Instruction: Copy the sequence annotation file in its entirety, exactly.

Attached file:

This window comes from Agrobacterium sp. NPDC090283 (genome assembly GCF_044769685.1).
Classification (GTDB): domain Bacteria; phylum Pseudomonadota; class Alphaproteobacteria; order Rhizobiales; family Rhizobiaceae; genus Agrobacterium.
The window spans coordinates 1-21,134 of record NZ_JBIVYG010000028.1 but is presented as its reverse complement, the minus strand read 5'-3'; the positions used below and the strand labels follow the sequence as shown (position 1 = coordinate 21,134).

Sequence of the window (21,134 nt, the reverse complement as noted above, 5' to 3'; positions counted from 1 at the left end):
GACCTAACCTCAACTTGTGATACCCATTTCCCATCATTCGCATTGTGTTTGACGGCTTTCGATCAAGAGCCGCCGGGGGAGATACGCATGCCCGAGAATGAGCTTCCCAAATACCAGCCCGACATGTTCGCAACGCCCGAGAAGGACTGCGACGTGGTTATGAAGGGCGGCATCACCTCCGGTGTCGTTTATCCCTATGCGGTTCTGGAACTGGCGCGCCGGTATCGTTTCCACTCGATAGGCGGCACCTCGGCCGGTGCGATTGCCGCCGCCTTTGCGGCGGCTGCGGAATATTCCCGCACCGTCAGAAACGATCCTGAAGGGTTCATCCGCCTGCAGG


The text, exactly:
This window comes from Agrobacterium sp. NPDC090283 (genome assembly GCF_044769685.1).
Classification (GTDB): domain Bacteria; phylum Pseudomonadota; class Alphaproteobacteria; order Rhizobiales; family Rhizobiaceae; genus Agrobacterium.
The window spans coordinates 1-21,134 of record NZ_JBIVYG010000028.1 but is presented as its reverse complement, the minus strand read 5'-3'; the positions used below and the strand labels follow the sequence as shown (position 1 = coordinate 21,134).

Sequence of the window (21,134 nt, the reverse complement as noted above, 5' to 3'; positions counted from 1 at the left end):
GACCTAACCTCAACTTGTGATACCCATTTCCCATCATTCGCATTGTGTTTGACGGCTTTCGATCAAGAGCCGCCGGGGGAGATACGCATGCCCGAGAATGAGCTTCCCAAATACCAGCCCGACATGTTCGCAACGCCCGAGAAGGACTGCGACGTGGTTATGAAGGGCGGCATCACCTCCGGTGTCGTTTATCCCTATGCGGTTCTGGAACTGGCGCGCCGGTATCGTTTCCACTCGATAGGCGGCACCTCGGCCGGTGCGATTGCCGCCGCCTTTGCGGCGGCTGCGGAATATTCCCGCACCGTCAGAAACGATCCTGAAGGGTTCATCCGCCTGCAGG